By Robert Koehler
I’ve remarked elsewhere in Cinema Scope’s TIFF coverage (specifically regarding Paolo Sorrentino’s Loro) that one of the manifestations of our current state of Late Auteurism is filmmakers who believe their own press and think that they’re actually “authors” will copy earlier and greater masters. In art, imitation is essential: true originality is as mythic as the notion that directors in an industrial system involving dozens if not hundreds of artistic collaborators are authors in the same sense as novelists, poets, painters, composers and so on are authors. There’s a difference, though, between imitation and merely replaying to fill in the empty spaces in your own work, which is the case with Sorrentino. This fine line is visible in what will probably turn out to be the most interesting entry in Midnight Madness, Peter Strickland’s In Fabric.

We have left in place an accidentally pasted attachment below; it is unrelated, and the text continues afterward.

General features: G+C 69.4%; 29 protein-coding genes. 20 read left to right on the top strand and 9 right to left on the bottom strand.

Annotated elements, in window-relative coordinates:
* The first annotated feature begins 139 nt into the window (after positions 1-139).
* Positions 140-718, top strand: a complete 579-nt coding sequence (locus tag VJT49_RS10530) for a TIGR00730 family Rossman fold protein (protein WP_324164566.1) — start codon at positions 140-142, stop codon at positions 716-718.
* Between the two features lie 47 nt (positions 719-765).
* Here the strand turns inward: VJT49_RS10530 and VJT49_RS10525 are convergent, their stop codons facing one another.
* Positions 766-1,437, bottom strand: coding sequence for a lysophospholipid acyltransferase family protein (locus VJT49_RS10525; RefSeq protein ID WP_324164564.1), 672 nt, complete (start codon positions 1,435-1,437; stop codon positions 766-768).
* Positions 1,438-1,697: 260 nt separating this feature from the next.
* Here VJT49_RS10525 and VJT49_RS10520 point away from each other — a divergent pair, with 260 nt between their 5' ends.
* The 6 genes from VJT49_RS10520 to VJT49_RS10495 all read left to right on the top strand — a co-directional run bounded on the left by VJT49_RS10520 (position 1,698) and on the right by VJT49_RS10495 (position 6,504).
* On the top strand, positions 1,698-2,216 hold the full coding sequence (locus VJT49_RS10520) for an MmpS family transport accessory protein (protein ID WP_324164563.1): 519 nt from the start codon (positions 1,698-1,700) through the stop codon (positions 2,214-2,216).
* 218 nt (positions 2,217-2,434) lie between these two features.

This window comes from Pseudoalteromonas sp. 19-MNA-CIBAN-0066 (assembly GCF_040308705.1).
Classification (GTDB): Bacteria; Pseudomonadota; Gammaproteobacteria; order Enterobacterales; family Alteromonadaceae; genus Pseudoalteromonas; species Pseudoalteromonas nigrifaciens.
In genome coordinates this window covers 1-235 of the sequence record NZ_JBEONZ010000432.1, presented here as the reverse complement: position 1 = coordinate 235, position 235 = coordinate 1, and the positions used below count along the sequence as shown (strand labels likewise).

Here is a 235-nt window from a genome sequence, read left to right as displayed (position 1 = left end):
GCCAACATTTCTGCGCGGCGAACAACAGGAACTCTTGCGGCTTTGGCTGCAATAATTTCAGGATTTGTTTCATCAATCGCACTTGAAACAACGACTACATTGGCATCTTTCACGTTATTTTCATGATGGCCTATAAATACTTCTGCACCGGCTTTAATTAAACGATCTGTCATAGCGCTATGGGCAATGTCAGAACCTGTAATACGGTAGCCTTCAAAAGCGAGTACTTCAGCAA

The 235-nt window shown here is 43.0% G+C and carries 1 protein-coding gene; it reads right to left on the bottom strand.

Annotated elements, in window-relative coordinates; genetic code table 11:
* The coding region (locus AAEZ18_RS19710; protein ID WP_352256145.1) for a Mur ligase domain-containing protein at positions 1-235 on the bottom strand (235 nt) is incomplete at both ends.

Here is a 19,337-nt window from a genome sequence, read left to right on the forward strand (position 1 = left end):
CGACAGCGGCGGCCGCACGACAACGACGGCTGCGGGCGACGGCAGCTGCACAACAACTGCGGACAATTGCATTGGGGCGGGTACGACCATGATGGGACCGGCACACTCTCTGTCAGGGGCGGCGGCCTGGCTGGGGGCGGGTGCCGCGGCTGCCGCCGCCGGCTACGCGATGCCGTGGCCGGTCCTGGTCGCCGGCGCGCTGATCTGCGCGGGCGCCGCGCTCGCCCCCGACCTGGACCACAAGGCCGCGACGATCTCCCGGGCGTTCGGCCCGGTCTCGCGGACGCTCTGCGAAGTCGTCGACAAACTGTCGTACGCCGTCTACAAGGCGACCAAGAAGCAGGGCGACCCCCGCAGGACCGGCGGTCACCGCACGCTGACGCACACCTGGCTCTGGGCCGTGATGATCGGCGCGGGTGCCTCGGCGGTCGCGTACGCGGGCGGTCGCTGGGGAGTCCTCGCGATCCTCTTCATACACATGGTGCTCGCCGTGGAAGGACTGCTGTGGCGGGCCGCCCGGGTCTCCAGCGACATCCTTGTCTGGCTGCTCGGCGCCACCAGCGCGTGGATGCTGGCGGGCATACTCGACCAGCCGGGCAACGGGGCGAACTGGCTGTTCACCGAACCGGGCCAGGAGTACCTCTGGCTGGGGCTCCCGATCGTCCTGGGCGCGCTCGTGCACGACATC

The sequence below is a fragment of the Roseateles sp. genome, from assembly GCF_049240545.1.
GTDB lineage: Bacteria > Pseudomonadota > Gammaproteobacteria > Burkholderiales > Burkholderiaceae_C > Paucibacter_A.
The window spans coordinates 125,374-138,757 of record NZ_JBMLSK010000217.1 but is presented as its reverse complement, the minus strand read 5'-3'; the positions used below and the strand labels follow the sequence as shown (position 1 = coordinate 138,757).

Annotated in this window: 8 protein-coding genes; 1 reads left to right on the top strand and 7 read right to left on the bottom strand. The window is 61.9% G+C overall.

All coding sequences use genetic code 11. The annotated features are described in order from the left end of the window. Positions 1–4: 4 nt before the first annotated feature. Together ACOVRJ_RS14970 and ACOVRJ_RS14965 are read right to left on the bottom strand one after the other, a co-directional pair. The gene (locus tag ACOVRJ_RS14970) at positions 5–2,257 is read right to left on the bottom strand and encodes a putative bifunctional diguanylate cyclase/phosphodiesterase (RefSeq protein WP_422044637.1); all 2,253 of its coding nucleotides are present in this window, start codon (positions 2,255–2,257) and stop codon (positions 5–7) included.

The guiding force here is Italian giallo, in spirit and form. The idea is direct: a London fashion store is operated by a cabal of characters with some direct connection to the underworld, whose main weapon of destruction is, literally, a killer red dress. The story is divided roughly in two, the first dominated by a single mom (Marianne Jean-Baptiste) who clerks at a bank with murky New Age tendencies and who makes the mistake of buying the dress. Never mind what it does to a washing machine, the dress is malignancy in the form of fabric, in which Ari Wegner’s colour-saturated cinematography luxuriates.
Strickland imitates giallo’s fascination with the possibilities of intensified colour (nothing since the early days of Technicolor quite looked like this), but it’s in the angular, rapid editing tempo (by Matyas Fekete, who has edited all of Strickland’s movies since his astonishing debut Katalin Varga ) and self-conscious goofiness where In Fabric excels. Forget trying to figure out who’s who in this zoo, or even exactly why the story needs to switch direction toward a less engaging central character: this is a murder spree in the truest sense, as intentionally superficial as fashion itself, but insinuating—and displaying, in a stunning late reveal—that an alluring palace of consumerism is the ideal den for catacombs of evil.